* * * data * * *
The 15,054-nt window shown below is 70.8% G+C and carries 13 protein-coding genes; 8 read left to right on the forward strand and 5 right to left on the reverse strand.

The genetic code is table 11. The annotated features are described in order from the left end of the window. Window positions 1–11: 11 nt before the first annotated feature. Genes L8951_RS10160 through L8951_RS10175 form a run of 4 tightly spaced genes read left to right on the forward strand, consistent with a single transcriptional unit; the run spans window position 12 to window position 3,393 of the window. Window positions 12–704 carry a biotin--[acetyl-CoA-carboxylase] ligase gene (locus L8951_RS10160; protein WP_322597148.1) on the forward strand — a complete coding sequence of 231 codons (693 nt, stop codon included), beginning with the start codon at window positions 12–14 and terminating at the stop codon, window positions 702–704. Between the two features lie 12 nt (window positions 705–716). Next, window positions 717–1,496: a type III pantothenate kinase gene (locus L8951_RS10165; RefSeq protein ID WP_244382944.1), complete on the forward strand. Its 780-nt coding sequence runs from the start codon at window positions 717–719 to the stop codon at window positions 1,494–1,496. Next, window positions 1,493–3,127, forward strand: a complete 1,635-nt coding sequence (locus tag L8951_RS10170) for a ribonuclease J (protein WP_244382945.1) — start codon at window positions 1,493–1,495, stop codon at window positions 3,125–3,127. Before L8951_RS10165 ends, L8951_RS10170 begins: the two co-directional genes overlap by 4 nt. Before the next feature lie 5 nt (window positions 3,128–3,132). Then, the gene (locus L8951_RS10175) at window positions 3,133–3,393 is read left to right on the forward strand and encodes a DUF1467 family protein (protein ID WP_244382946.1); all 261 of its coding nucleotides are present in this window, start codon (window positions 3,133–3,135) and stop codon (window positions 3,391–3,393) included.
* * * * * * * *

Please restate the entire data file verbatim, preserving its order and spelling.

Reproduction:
The 15,054-nt window shown below is 70.8% G+C and carries 13 protein-coding genes; 8 read left to right on the forward strand and 5 right to left on the reverse strand.

The genetic code is table 11. The annotated features are described in order from the left end of the window. Window positions 1–11: 11 nt before the first annotated feature. Genes L8951_RS10160 through L8951_RS10175 form a run of 4 tightly spaced genes read left to right on the forward strand, consistent with a single transcriptional unit; the run spans window position 12 to window position 3,393 of the window. Window positions 12–704 carry a biotin--[acetyl-CoA-carboxylase] ligase gene (locus L8951_RS10160; protein WP_322597148.1) on the forward strand — a complete coding sequence of 231 codons (693 nt, stop codon included), beginning with the start codon at window positions 12–14 and terminating at the stop codon, window positions 702–704. Between the two features lie 12 nt (window positions 705–716). Next, window positions 717–1,496: a type III pantothenate kinase gene (locus L8951_RS10165; RefSeq protein ID WP_244382944.1), complete on the forward strand. Its 780-nt coding sequence runs from the start codon at window positions 717–719 to the stop codon at window positions 1,494–1,496. Next, window positions 1,493–3,127, forward strand: a complete 1,635-nt coding sequence (locus tag L8951_RS10170) for a ribonuclease J (protein WP_244382945.1) — start codon at window positions 1,493–1,495, stop codon at window positions 3,125–3,127. Before L8951_RS10165 ends, L8951_RS10170 begins: the two co-directional genes overlap by 4 nt. Before the next feature lie 5 nt (window positions 3,128–3,132). Then, the gene (locus L8951_RS10175) at window positions 3,133–3,393 is read left to right on the forward strand and encodes a DUF1467 family protein (protein ID WP_244382946.1); all 261 of its coding nucleotides are present in this window, start codon (window positions 3,133–3,135) and stop codon (window positions 3,391–3,393) included.